La La Land

La La Land

 
So why am I still watching the Oscars? So many true film lovers (including these two) don’t, never did or don’t anymore. I don’t even do it for entertainment. Nothing exciting ever happens even if it is a live event (update, 27.02: something unpredicted happened alright, and nobody saw it coming); everything is staged to the last second and that takes all the fun out of it. Firstly, I do it because I write about film and costume design, so I pay attention to nominations and wins. I like to be informed, to do my homework. Secondly, because sometimes some of my favourite actors make an appearance and they may even go home with an Oscar. And thirdly, and most importantly, because this strange thing happens every once in a while: my film pick wins (true, more often than not, it’s my favourite of the ones nominated, not my favourite of the entire year), and it can get even better if it is a film that would have never been made by a big studio.

So here are my thoughts on a few important categories.
 
Hell or High Water

Hell or High Water

 
Best film. The new comer in my preferences is Hell or High Water. It just might be my very favourite of 2016. It is definitely my pick from the nominees. An indie film, a modern western, a very actual one with a great sense of place. Its daring spirit, its accurate reflection of the bleak American times and the rough-around-the-edges antiheroes remind me of the New Hollywood of the ’70s, which gave the world some of the greatest and most original American movies since the late 1940s. A solid cast, made of actors, not stars, who do what they do best: they tell a story. A tale of two brothers robbing banks to pay off a lender before their oil-rich property gets forfeited and the Texas Rangers (Jeff Bridges plays one of them, deservedly nominated for supporting role) on their trail. Director David Mackenzie took an excellent script and turned it into an excellent movie – the screenwriter is Taylor Sheridan, the one who also wrote Sicario, the highly underrated movie of 2015 and my very own favourite of that year.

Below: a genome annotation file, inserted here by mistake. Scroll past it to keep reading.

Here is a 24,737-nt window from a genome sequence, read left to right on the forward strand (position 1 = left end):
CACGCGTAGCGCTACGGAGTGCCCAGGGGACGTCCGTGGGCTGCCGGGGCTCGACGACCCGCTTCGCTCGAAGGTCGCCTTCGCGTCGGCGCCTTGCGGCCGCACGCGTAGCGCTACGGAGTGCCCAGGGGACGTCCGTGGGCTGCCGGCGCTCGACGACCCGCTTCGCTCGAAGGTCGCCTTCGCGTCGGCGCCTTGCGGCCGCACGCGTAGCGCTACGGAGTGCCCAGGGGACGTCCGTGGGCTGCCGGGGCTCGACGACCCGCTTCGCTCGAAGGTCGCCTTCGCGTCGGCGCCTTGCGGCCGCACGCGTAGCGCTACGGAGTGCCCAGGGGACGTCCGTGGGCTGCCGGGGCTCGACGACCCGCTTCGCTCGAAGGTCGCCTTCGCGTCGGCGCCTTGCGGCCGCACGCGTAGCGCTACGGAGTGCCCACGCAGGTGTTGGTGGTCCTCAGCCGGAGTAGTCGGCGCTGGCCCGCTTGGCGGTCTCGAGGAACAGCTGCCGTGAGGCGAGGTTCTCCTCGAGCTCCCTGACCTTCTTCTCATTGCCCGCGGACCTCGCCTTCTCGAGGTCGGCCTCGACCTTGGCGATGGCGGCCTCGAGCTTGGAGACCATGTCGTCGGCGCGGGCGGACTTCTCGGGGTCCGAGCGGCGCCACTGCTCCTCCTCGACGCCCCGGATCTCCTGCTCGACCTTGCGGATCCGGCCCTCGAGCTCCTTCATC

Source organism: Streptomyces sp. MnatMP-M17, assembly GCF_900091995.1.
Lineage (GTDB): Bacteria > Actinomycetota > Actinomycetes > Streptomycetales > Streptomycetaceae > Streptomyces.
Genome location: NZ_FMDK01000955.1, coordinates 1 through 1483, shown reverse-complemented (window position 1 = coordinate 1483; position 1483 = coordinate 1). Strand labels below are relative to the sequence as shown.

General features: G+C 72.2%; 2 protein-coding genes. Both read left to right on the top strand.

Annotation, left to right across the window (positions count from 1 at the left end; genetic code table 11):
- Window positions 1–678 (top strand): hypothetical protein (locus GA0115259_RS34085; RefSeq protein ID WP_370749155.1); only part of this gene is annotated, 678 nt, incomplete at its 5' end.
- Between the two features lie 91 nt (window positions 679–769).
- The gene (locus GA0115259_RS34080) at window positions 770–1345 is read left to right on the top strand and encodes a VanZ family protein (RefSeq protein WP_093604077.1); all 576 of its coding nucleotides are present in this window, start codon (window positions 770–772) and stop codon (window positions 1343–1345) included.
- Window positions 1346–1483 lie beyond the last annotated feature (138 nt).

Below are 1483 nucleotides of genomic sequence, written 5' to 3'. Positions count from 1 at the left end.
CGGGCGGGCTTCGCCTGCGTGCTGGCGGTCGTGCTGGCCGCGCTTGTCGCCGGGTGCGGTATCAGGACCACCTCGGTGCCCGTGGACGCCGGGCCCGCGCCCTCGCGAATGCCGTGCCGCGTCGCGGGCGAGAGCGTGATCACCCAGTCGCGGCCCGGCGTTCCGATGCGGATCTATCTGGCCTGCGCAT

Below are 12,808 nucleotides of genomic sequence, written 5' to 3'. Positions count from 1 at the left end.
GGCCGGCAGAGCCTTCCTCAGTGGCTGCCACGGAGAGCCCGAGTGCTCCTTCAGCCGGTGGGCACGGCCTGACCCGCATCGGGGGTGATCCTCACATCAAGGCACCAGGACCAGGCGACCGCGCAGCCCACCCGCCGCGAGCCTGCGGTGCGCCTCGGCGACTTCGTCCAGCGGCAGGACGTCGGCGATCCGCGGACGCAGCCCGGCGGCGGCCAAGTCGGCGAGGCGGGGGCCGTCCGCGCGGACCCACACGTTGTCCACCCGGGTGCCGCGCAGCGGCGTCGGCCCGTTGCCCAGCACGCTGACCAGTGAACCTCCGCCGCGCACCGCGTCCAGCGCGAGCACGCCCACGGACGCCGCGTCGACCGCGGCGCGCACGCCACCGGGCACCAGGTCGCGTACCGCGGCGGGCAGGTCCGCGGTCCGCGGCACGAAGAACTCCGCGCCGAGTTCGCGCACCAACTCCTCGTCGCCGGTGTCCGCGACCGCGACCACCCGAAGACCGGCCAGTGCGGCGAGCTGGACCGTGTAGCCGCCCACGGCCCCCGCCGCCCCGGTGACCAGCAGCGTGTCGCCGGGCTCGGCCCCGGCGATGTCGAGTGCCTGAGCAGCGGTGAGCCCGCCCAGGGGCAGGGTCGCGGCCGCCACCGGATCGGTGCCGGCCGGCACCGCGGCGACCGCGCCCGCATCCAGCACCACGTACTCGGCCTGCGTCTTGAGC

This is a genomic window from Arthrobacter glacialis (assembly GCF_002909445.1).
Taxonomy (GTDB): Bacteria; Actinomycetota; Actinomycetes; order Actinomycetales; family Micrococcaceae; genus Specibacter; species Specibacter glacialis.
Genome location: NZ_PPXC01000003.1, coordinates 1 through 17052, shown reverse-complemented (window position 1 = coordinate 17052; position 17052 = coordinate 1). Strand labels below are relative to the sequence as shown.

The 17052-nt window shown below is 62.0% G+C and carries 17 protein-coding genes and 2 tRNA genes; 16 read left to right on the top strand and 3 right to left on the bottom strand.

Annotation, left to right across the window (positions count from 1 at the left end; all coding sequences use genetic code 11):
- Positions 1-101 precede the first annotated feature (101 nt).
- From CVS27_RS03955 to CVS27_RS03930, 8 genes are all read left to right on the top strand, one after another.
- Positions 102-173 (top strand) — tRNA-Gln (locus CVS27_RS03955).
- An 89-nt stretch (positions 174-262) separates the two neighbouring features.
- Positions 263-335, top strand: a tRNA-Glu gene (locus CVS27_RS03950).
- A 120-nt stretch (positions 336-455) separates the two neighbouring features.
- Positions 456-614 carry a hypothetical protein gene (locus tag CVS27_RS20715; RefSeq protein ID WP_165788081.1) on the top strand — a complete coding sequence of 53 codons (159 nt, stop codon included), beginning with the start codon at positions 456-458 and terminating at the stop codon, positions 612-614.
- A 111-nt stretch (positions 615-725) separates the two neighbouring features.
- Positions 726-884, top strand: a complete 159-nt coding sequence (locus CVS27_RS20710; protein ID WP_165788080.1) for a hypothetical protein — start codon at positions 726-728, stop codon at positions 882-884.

Manchester by the Sea is a very good film, a heavy drama about loss and grief. The problem is that I don’t handle that well. I am just being honest here. I simply look for something else when watching a movie, and if you have been reading this blog for a while, you know I don’t take films lightly. Moonlight is a great film. It shows both artistry and emotional power in telling a coming-of-age story of a gay black boy. Director Barry Jenkings handles it so beautifully and elegantly. The best I can come up with about Mel Gibson’s Hacksaw Ridge is that it is a very American war film and it simply did not tell me much. I mean, really, hasn’t this story been told like a million times? Mel, you can do so much better. After all, you gave us Apocalypto.
 
Manchester by the Sea

Casey Affleck in Manchester by the Sea

 
Best actor: I admit I don’t have a definite pick for best actor. Casey Affleck’s character in Manchester by the Sea is a deeply damaged man. He has so many demons from his past that will never go away and yet his performance is so subtle, without failing to convey his unimaginable pain. There are other ways of going through grief than visibly coming apart. He really has to live it and I think that’s the most brave and toughest way to deal with tragedy.